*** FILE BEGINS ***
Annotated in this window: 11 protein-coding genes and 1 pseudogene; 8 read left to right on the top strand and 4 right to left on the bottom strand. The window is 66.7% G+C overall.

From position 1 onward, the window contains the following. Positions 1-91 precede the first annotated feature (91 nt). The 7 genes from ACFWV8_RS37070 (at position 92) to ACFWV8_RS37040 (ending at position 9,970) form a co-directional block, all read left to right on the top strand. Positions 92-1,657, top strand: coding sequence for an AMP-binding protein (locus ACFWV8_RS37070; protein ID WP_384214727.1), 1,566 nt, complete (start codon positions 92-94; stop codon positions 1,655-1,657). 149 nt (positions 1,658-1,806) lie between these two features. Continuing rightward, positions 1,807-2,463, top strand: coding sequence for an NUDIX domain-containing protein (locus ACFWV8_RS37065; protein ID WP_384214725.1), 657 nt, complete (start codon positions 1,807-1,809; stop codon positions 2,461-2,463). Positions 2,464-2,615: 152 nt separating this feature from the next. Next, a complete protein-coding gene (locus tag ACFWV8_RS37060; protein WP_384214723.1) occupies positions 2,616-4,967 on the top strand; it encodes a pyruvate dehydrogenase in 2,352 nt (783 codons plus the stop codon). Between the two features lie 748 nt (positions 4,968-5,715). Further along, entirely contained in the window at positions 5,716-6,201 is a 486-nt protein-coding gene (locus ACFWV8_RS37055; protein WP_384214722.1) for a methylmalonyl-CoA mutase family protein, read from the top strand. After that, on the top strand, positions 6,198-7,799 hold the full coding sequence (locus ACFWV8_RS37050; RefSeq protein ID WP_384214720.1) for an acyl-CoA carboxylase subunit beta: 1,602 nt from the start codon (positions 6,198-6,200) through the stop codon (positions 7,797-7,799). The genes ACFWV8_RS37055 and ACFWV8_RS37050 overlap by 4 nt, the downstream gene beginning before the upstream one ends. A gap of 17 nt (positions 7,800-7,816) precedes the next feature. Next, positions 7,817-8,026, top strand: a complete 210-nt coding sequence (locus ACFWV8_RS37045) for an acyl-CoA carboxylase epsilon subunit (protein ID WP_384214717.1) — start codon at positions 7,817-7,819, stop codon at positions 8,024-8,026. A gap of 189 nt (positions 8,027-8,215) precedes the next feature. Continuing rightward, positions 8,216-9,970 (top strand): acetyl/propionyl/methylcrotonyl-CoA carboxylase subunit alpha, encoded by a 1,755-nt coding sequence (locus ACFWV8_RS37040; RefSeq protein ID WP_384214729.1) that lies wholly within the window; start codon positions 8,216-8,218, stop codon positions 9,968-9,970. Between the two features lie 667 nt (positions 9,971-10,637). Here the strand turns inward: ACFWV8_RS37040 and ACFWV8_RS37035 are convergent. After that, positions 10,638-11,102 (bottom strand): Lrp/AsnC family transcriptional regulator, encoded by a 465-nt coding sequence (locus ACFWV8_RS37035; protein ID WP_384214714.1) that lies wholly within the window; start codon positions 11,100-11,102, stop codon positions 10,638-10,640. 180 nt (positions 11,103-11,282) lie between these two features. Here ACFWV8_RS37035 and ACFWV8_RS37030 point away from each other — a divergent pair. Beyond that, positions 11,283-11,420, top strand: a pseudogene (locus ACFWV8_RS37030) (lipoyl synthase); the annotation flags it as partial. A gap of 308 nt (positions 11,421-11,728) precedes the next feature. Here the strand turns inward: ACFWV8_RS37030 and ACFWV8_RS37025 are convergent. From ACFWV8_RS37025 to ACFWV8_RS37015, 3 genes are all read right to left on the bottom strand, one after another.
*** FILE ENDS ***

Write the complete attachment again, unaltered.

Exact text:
Annotated in this window: 11 protein-coding genes and 1 pseudogene; 8 read left to right on the top strand and 4 right to left on the bottom strand. The window is 66.7% G+C overall.

From position 1 onward, the window contains the following. Positions 1-91 precede the first annotated feature (91 nt). The 7 genes from ACFWV8_RS37070 (at position 92) to ACFWV8_RS37040 (ending at position 9,970) form a co-directional block, all read left to right on the top strand. Positions 92-1,657, top strand: coding sequence for an AMP-binding protein (locus ACFWV8_RS37070; protein ID WP_384214727.1), 1,566 nt, complete (start codon positions 92-94; stop codon positions 1,655-1,657). 149 nt (positions 1,658-1,806) lie between these two features. Continuing rightward, positions 1,807-2,463, top strand: coding sequence for an NUDIX domain-containing protein (locus ACFWV8_RS37065; protein ID WP_384214725.1), 657 nt, complete (start codon positions 1,807-1,809; stop codon positions 2,461-2,463). Positions 2,464-2,615: 152 nt separating this feature from the next. Next, a complete protein-coding gene (locus tag ACFWV8_RS37060; protein WP_384214723.1) occupies positions 2,616-4,967 on the top strand; it encodes a pyruvate dehydrogenase in 2,352 nt (783 codons plus the stop codon). Between the two features lie 748 nt (positions 4,968-5,715). Further along, entirely contained in the window at positions 5,716-6,201 is a 486-nt protein-coding gene (locus ACFWV8_RS37055; protein WP_384214722.1) for a methylmalonyl-CoA mutase family protein, read from the top strand. After that, on the top strand, positions 6,198-7,799 hold the full coding sequence (locus ACFWV8_RS37050; RefSeq protein ID WP_384214720.1) for an acyl-CoA carboxylase subunit beta: 1,602 nt from the start codon (positions 6,198-6,200) through the stop codon (positions 7,797-7,799). The genes ACFWV8_RS37055 and ACFWV8_RS37050 overlap by 4 nt, the downstream gene beginning before the upstream one ends. A gap of 17 nt (positions 7,800-7,816) precedes the next feature. Next, positions 7,817-8,026, top strand: a complete 210-nt coding sequence (locus ACFWV8_RS37045) for an acyl-CoA carboxylase epsilon subunit (protein ID WP_384214717.1) — start codon at positions 7,817-7,819, stop codon at positions 8,024-8,026. A gap of 189 nt (positions 8,027-8,215) precedes the next feature. Continuing rightward, positions 8,216-9,970 (top strand): acetyl/propionyl/methylcrotonyl-CoA carboxylase subunit alpha, encoded by a 1,755-nt coding sequence (locus ACFWV8_RS37040; RefSeq protein ID WP_384214729.1) that lies wholly within the window; start codon positions 8,216-8,218, stop codon positions 9,968-9,970. Between the two features lie 667 nt (positions 9,971-10,637). Here the strand turns inward: ACFWV8_RS37040 and ACFWV8_RS37035 are convergent. After that, positions 10,638-11,102 (bottom strand): Lrp/AsnC family transcriptional regulator, encoded by a 465-nt coding sequence (locus ACFWV8_RS37035; protein ID WP_384214714.1) that lies wholly within the window; start codon positions 11,100-11,102, stop codon positions 10,638-10,640. 180 nt (positions 11,103-11,282) lie between these two features. Here ACFWV8_RS37035 and ACFWV8_RS37030 point away from each other — a divergent pair. Beyond that, positions 11,283-11,420, top strand: a pseudogene (locus ACFWV8_RS37030) (lipoyl synthase); the annotation flags it as partial. A gap of 308 nt (positions 11,421-11,728) precedes the next feature. Here the strand turns inward: ACFWV8_RS37030 and ACFWV8_RS37025 are convergent. From ACFWV8_RS37025 to ACFWV8_RS37015, 3 genes are all read right to left on the bottom strand, one after another.